Once you have cut the seal along the entire board, start in the middle (between the two ends). I like to start in the middle because the edges may be mitered at an angle and this can be harder to remove.
Slide a wide, flat metal putty knife between the wall and the trim. This works works best because it is thin enough to slide between the wall and the board and create a larger opening for the next step.
If the trim piece seems to come loose with just this step, that’s great – carefully wiggle it back and forth until it pops off the wall.
If it doesn’t, then…
Work in prybar or trim removal tool
I like to use a prybar (some call it a crowbar), as the next step. it is a little stronger, and thicker and is the “next step” in opening up the gap. But be careful. It is very easy with this tool to damage the drywall.
When you slide in the prybar, the increased leverage can easily damage the wall, especially if it is drywall. So either be very careful, or use the metal putty knife as a shim to spread out the force and protect the wall.
Alternatively you can use a trim removal tool, or a Painter’s tool. They aren’t as heavy duty as a prybar, and work very well to remove Trim.
Lever tools to release from wall
After you have broken the seal all along the trim piece or baseboard, use the tools to release the trim from the wall. Usually it is nailed in so be careful. Sometimes just a few nails hold it in place, but other times there can be lots – it just depends on who was putting the piece in.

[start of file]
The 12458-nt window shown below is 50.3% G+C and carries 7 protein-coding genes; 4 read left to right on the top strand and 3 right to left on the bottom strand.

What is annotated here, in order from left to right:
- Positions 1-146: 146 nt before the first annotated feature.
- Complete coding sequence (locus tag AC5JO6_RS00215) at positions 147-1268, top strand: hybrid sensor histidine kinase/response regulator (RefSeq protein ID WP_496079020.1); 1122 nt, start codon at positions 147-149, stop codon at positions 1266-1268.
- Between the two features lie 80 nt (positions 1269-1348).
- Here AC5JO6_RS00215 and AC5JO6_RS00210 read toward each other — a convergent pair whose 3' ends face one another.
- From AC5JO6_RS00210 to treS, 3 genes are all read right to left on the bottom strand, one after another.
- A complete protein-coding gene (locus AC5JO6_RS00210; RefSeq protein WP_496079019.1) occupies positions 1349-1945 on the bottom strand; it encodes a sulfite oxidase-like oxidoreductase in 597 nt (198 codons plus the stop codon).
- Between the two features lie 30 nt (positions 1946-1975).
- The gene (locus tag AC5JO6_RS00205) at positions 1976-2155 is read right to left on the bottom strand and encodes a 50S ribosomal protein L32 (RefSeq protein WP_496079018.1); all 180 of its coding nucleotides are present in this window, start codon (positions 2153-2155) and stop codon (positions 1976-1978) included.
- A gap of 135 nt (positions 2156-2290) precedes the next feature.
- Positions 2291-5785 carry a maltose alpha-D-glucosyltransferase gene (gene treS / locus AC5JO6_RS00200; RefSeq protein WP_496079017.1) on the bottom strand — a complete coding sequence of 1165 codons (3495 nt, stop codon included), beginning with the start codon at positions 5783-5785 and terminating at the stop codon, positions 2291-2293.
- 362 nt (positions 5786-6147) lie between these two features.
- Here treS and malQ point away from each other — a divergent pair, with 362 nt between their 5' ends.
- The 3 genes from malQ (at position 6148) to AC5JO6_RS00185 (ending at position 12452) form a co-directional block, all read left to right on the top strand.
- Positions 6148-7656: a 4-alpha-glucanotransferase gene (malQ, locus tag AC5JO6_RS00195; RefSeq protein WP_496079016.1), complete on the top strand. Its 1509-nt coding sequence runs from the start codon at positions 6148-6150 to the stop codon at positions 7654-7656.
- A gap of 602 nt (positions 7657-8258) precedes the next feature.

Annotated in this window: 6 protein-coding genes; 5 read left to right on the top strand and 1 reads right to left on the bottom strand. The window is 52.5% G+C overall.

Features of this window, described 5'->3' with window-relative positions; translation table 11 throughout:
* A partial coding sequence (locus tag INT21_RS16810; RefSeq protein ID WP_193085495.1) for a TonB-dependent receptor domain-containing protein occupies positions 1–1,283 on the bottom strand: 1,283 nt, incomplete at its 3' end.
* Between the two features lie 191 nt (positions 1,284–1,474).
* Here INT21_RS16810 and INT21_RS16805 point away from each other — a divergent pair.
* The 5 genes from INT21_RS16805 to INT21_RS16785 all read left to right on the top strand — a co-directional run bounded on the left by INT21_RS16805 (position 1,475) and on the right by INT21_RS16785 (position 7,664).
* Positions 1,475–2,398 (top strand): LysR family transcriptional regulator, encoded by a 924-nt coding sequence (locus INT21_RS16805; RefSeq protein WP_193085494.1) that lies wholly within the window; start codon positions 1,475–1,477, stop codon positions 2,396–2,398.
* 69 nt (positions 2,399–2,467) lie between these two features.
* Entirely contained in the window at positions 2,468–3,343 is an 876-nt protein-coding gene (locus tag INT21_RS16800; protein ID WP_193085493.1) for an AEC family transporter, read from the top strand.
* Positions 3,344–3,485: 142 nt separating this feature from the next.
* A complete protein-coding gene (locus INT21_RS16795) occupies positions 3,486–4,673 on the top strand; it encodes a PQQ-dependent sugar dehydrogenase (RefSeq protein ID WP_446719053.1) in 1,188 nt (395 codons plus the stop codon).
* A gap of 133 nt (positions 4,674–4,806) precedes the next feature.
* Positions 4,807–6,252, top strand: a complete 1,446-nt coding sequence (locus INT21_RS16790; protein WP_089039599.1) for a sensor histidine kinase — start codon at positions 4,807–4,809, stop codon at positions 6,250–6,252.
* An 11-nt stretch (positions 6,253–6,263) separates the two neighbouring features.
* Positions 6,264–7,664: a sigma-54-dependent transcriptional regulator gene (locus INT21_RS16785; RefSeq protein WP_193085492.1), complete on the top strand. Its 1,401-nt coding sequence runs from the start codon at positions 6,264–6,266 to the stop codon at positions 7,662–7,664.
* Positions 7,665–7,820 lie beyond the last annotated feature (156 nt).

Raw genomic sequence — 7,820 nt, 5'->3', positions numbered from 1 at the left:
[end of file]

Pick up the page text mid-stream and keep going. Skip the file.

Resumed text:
Helpful hint: When using the prybar press down, don’t lift up. This way, if the bar does damage the wall, it will be hidden behind the trim when you re-install it.
Pull one end free
After a while of sliding in the tools and levering them back and forth you will have enough play in the trim to pull it loose. Getting one end free is the hardest part, so once you have that done, you can…
Work down length to remove entire piece
After a section gets free, and you know it will, carefully pull it away from the wall, and up from the floor to get the rest free. Be careful for the nails that are sticking out.
Finally, use a nail pulling tool to take out the nails. Either for safety, or so you can reuse, or recycle the piece. If you don’t have a nail removal tool, I have use channel lock pliers to pull out the nails.